Much is made of how to greet people this time of year and whether it’s OK to say Merry Christmas or whatnot. Look, stop thinking and just go for it. If someone’s offended by your Merry Christmas, Happy Hanukkah, Joyous Saturnalia or whatever the heck you celebrate, that’s on them.

Now, what did I do with that dreidel?

Oy Vey

Before my departure from TV world, I started to notice something in the newsroom: many of the young people working as reporters or producers were sort of ignorant.

I’m not saying they weren’t smart, just poorly educated in certain areas. What areas? Oh, I don’t know — little things like history, politics, culture… the sort of things you learn by doing some reading.

We saw a good example of that this week at Chicago’s WGN-TV where they used a wildly inappropriate graphic with a story about Yom Kippur:

YomKip

Who would use this painful reminder of the Holocaust to represent a story about Yom Kippur? Someone who’s clueless. More likely, several clueless people — from the graphic artist who found the image and prepared it for air to the producer(s) who’s supposed to review this stuff.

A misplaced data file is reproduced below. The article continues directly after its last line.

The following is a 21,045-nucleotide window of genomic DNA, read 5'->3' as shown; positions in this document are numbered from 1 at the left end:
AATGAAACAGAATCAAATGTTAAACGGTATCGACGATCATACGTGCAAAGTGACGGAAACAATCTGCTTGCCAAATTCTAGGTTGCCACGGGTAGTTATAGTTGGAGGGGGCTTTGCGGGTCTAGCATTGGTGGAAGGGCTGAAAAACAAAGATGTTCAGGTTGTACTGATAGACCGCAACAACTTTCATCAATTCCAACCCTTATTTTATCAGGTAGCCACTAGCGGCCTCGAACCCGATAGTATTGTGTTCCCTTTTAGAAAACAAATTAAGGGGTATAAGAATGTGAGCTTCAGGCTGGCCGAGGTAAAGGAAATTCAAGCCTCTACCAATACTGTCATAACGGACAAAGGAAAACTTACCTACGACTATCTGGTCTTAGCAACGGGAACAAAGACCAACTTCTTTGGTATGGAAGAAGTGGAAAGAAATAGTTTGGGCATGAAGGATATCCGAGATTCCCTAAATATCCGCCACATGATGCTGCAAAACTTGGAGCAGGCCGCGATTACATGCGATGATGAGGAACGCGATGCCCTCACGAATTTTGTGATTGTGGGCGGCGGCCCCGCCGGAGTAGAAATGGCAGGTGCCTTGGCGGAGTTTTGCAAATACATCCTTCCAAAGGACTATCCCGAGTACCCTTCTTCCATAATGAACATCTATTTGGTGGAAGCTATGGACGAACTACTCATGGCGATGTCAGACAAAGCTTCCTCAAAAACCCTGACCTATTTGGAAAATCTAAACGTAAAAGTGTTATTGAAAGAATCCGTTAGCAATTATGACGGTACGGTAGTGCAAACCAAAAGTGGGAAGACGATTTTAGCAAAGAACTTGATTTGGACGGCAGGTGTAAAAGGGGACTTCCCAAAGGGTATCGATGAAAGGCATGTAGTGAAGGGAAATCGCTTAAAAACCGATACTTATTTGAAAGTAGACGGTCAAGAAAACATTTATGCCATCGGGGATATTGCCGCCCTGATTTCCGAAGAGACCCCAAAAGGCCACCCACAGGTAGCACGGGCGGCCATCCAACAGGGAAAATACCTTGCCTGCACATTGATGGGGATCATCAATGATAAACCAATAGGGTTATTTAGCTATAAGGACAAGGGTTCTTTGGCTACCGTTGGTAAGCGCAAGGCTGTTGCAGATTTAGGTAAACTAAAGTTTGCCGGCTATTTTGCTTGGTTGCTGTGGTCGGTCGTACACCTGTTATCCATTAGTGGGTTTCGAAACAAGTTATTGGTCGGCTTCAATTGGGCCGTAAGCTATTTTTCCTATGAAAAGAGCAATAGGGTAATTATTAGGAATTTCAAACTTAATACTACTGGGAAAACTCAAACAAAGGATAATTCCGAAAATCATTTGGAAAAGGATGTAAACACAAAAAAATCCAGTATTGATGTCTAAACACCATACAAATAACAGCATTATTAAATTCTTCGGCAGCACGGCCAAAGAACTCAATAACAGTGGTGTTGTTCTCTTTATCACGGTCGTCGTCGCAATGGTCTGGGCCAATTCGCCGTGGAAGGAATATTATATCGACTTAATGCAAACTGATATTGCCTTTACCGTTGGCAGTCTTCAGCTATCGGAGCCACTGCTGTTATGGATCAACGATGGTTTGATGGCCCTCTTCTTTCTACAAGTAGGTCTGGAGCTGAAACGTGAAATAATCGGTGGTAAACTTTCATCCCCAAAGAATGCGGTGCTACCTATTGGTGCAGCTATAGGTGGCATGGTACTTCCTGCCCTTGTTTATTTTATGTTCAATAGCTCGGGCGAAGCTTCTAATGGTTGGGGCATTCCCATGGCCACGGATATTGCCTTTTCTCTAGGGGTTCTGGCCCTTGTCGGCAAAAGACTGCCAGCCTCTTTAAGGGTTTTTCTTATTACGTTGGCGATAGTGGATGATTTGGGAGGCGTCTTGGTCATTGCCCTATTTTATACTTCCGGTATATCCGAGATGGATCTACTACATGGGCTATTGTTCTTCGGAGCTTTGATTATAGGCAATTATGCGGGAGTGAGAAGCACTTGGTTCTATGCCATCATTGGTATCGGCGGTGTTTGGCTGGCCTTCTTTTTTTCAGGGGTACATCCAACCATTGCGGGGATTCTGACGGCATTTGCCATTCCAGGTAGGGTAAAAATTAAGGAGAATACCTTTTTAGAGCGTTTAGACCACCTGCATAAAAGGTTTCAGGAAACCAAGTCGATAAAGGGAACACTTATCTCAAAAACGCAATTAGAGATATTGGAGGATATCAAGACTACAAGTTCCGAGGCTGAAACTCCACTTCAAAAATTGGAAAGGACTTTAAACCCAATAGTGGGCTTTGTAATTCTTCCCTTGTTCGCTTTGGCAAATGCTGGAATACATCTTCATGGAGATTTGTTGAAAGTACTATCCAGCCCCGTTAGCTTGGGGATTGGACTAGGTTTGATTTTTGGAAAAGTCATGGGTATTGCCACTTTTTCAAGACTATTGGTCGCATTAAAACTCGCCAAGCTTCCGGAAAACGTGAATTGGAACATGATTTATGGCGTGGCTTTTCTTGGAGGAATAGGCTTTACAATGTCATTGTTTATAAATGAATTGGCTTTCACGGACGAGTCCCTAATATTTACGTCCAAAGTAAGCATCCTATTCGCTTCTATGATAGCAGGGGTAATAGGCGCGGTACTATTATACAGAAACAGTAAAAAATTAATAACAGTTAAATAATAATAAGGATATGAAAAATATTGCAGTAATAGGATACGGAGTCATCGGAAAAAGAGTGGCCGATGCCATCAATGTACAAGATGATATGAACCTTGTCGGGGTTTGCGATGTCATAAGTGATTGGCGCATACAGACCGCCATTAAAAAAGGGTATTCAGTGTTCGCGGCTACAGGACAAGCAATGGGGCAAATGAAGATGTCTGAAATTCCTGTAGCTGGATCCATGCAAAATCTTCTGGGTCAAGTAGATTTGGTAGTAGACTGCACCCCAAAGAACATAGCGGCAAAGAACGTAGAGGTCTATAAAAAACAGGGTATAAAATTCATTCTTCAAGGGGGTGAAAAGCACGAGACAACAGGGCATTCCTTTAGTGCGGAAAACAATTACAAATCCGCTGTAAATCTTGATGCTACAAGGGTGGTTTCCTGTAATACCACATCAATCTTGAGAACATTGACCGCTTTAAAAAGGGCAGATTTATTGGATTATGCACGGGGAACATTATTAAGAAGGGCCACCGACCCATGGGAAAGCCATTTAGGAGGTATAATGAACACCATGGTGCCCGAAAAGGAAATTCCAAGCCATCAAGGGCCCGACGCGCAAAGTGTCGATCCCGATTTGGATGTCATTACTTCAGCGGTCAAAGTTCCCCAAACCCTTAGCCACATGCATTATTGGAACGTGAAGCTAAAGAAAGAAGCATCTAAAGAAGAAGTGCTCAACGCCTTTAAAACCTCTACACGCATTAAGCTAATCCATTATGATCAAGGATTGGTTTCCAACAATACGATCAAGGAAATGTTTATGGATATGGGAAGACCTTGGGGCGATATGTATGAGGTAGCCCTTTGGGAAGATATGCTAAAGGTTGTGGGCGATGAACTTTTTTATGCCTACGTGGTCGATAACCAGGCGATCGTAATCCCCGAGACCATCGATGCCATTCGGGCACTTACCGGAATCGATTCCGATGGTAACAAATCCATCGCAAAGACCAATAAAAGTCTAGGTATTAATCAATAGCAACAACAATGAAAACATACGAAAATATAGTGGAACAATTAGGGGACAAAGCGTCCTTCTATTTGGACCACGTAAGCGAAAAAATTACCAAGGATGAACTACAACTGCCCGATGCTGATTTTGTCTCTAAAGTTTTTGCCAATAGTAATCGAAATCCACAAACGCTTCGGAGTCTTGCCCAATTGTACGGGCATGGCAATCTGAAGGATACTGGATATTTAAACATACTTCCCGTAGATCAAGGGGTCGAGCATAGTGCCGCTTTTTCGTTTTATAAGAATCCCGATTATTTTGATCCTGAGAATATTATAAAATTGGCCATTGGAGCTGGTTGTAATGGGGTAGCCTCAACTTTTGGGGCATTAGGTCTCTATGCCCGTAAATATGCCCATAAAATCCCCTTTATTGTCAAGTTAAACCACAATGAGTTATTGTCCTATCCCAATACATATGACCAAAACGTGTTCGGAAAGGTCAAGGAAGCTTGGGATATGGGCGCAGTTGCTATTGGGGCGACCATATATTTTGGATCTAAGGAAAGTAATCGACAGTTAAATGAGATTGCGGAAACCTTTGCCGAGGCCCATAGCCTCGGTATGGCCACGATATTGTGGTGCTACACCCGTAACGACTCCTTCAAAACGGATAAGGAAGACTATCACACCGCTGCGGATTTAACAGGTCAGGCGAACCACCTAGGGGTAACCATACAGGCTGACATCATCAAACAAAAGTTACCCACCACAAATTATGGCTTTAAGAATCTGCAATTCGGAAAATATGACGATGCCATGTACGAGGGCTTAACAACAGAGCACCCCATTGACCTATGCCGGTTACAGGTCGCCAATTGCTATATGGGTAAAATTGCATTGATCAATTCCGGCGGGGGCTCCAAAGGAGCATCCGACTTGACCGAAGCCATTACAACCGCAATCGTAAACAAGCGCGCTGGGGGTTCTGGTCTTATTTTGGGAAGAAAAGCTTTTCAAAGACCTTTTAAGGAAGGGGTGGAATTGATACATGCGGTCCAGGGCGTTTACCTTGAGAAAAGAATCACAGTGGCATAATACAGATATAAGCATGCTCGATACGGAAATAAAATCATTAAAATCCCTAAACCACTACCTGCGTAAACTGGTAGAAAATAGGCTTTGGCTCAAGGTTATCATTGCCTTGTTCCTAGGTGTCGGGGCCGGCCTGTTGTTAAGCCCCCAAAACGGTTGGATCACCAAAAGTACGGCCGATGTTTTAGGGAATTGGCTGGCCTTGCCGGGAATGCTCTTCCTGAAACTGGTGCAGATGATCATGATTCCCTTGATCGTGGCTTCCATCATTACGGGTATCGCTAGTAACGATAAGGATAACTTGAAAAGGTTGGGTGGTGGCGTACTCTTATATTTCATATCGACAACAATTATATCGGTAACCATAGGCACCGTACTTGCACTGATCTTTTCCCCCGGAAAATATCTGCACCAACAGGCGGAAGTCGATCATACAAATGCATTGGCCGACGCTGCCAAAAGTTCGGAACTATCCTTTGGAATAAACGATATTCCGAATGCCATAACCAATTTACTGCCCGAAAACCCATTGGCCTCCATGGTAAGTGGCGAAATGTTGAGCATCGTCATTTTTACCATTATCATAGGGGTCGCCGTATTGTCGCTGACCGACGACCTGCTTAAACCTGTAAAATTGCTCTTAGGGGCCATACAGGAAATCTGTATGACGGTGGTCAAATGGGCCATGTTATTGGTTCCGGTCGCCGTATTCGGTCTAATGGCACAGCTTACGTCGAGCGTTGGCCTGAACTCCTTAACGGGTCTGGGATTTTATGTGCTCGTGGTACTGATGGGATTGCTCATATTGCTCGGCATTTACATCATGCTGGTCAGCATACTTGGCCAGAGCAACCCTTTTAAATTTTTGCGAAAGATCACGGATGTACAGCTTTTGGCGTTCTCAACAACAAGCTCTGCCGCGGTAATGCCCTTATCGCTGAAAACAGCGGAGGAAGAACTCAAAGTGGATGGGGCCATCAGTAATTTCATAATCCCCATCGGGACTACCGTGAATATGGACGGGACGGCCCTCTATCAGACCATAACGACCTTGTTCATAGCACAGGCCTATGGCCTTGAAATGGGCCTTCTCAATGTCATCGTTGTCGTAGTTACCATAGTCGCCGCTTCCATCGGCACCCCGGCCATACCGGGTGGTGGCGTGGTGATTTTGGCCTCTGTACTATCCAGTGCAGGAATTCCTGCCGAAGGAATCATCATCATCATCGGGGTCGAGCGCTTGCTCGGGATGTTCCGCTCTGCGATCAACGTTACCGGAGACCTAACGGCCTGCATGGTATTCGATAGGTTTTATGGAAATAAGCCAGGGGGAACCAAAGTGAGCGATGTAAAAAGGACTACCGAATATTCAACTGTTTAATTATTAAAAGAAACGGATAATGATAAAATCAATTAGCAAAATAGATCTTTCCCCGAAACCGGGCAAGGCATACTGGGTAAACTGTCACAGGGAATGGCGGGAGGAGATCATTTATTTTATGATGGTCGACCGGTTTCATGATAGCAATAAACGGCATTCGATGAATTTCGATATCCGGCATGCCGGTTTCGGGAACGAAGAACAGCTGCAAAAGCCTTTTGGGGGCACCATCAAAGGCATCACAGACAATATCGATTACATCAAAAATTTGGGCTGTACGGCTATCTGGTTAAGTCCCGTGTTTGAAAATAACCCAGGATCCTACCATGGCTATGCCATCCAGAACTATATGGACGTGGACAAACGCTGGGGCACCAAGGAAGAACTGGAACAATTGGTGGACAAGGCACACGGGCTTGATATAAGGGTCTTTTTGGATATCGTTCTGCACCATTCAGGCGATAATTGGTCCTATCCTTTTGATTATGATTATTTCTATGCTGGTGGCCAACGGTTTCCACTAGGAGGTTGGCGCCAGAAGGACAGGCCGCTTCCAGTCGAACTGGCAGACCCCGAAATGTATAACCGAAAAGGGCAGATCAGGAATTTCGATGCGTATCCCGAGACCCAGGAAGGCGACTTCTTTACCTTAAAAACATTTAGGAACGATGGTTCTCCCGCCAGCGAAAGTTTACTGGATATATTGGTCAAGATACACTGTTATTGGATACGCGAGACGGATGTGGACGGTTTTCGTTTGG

Rack it up as an honest mistake.

Nobody knows everything — and context is not something people learn in school

Put Your Hand in the Hand

Do they hold hands at your church? At mine they do.

In the past several years, people have started clasping hands during the Lord’s Prayer. They never did before – but let me give you a little background.

For years, my parish, St. Thomas in Delmar, was oppressively uptight. Mass was less a celebration than a sentence to an hour of tight-assed torture.